We talked about how accents can retrain your ear, like listening to music. Only geometry is hard enough to translate without having to interpret someone’s English on top of it, so she switched classes, even though it meant downgrading to a less intense curriculum. I commended her for making good choices and for caring about her grades.
Then there was her photography class. She especially likes the work of Sally Mann. Who knew she was giving a presentation on her at school?
We even discussed drinking, something kids her age do in the woods with liquor they steal from their parents cabinets.
That brought up one of our hugest fights in history when I texted her Twitterfacebookinstachatsnap friends back one night when my radar was up.
“My mom knows we were drinking in the woods!” I texted off Nell’s account. She forgot to log off which gave me something to do– read all their messages. Note: I have never read her diary nor would I. To me, online is not an invasion of privacy because there is no such thing as online privacy. That was my point. Once you hit the send button, it’s viral baby.
This event came after she ignored my calls on a Saturday night a few hours after going for pizza with friends in the village. None of them would answer my calls either. So I went looking for them.
The phone dinged back 15 times in a row. “Oh shit.” “Is she going to tell on us?” “I’m in huge trouble. My Mom’s gonna know I was in the woods.” “OMG! She does????” “How did she figure it out?” “I told you guys to pick up the phone.” “FML, I’m sooooo screwed.” “Shhhh. Not true.” How did she know?”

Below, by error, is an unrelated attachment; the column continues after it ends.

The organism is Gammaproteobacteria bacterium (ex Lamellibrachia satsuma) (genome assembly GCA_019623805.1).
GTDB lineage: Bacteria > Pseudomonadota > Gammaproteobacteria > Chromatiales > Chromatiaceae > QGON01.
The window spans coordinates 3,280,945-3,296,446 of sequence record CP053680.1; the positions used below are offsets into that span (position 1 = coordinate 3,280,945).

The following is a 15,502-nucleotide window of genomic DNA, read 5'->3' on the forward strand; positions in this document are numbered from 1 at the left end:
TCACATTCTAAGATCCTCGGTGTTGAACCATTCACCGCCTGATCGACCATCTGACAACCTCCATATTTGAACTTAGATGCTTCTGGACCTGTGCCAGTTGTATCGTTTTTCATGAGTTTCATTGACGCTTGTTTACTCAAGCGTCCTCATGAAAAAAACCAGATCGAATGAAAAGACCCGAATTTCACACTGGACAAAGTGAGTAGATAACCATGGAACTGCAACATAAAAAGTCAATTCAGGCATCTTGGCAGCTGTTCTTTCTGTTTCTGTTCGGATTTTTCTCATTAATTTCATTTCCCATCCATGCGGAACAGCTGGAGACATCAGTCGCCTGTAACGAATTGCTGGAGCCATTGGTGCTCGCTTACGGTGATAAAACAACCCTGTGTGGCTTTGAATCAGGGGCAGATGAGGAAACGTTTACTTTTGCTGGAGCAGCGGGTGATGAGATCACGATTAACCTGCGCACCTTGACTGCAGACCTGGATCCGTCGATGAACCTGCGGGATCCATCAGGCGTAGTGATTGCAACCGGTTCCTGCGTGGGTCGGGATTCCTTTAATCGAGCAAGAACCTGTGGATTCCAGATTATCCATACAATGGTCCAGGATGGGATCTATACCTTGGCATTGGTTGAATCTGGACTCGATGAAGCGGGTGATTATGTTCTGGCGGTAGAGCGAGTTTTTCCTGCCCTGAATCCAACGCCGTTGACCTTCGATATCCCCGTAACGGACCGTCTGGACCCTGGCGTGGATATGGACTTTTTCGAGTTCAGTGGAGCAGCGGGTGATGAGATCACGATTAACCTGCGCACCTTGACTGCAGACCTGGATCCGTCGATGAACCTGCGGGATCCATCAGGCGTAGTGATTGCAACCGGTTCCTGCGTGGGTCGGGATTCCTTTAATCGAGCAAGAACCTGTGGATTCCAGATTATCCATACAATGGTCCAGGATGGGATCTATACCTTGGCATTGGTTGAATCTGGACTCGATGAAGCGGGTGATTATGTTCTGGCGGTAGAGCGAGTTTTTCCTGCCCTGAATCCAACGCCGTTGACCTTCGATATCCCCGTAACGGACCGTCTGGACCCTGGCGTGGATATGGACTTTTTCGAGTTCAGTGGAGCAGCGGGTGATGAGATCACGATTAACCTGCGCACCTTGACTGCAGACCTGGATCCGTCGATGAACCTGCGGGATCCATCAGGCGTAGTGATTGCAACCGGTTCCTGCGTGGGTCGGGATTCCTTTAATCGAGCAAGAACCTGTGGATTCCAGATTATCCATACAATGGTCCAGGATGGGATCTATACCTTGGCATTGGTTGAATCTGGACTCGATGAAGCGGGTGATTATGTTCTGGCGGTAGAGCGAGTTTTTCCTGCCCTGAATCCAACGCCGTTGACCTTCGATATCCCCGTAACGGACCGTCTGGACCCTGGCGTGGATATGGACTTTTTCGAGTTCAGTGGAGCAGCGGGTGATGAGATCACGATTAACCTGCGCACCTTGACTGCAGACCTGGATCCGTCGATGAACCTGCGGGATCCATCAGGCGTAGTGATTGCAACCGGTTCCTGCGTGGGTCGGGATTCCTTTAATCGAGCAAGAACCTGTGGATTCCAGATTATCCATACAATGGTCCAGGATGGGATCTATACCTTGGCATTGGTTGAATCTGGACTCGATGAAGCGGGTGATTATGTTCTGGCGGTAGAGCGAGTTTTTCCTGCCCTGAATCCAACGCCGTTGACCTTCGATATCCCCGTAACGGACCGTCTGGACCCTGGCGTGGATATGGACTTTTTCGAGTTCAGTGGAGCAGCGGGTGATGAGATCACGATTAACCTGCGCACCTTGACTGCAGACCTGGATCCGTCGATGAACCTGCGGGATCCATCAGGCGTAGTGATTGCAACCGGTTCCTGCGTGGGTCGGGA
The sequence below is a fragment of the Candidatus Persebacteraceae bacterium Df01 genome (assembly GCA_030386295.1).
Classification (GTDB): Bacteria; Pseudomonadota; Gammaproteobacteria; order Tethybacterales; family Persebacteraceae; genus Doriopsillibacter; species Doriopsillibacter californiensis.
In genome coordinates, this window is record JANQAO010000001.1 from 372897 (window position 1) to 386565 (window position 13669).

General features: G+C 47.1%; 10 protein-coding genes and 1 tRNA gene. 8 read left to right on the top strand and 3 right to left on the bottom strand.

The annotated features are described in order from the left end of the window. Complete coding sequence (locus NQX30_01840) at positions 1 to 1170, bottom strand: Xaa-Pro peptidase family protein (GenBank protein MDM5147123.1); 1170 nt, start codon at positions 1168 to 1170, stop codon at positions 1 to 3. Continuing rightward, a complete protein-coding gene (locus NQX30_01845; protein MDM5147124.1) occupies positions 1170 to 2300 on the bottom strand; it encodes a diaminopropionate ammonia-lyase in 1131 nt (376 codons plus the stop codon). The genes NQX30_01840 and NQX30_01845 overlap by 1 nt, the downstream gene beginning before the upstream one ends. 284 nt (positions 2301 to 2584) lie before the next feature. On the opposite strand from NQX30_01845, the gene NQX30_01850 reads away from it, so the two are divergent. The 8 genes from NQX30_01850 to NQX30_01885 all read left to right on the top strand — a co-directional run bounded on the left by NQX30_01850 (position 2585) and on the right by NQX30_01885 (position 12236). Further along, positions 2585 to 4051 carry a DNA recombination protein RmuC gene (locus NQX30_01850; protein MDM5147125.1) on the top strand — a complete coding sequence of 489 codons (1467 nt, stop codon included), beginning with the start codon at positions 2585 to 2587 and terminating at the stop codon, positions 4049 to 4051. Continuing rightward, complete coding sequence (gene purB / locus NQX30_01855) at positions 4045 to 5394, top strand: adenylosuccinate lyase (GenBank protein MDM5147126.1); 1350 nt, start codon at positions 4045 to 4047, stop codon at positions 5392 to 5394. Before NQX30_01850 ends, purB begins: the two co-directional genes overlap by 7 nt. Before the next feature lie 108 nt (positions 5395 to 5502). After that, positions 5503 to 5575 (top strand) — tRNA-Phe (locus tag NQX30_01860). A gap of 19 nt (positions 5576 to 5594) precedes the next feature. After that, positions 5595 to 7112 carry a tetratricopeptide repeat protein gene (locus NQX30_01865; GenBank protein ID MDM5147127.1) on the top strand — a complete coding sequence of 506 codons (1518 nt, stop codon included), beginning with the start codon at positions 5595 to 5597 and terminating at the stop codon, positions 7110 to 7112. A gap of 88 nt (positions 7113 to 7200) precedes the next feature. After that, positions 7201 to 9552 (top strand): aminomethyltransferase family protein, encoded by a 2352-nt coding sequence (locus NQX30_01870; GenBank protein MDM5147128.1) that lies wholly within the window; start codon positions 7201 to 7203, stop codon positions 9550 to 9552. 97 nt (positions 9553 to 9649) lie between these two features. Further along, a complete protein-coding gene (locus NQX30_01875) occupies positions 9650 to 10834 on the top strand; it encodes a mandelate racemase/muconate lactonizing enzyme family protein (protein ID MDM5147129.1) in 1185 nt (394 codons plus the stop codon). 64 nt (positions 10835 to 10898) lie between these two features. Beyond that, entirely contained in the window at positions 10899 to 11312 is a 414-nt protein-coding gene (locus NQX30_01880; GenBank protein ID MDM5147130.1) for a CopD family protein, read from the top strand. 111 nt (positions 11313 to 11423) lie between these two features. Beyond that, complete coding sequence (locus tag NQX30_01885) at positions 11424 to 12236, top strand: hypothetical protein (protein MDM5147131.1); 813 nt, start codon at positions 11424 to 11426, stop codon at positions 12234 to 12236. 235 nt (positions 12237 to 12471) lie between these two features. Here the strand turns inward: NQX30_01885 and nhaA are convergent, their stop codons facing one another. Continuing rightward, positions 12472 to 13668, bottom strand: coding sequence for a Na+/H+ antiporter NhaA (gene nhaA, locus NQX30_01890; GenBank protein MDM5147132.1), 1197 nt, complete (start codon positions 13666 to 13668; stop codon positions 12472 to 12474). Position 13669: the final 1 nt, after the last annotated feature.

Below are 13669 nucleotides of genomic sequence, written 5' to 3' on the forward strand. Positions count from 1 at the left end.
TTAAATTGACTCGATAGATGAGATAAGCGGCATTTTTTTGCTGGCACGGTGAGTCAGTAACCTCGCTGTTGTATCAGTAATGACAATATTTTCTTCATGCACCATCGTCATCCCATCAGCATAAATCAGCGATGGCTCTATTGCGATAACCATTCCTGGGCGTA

That’s when “Nell” texted back: “I’m drunk and my Mom smelled it.”
“But you don’t drink” came the text back. “You hate drinking.” “Whaaat?” “Who is this?” “Is this really Nell?” “This doesn’t sounds like you Nell.” “Stop texting to this person. It’s not Nell.”
BUSTED! By Mr. Laura!
Then I proceeded to text each of the parents to tell them what was going on.
It might be time to lock up your liquor cabinets. It seems some our darling preschoolers have now grown up into darling 10th graders who are stealing liquor from our houses and going into the woods to drink it. While I am certainly not telling you what to do—it’s your choice whether you want your kid to have access to your liquor- I am just notifying you that they were drinking in the woods on Saturday night. I posed as Nell on line to bust them. Some will say it is atrocious—that I invaded her privacy – but to my point, whatever you say online stays online and once you hit the little send button, it’s all public fodder—mine! I feel an important part of my job is to snoop on my kids. Thank God for the internet. It makes my job so much easier. I choose not to keep liquor, wine or beer in my house. And if I took any kind of prescription medication or even cough medicine, I would have it under lock and key. I would hate to have something bad happen on account of me. Thanks! Laura
While Nell was really, really mad at me, she learned an invaluable lesson: that I would stop at nothing to protect her and her friends. We settled on a new rule that night: If she didn’t call me back within 15 minutes, she was grounded for a week. She has not missed a call since. Also that I would trust her to make good decisions for herself and that she could always call me, no questions asked.
As she walked out the door to take the train into Manhattan yesterday, my beautiful 15-year-old daughter turned to me and said the six best words a parent can hear: “Thank you. I love you, Mom.”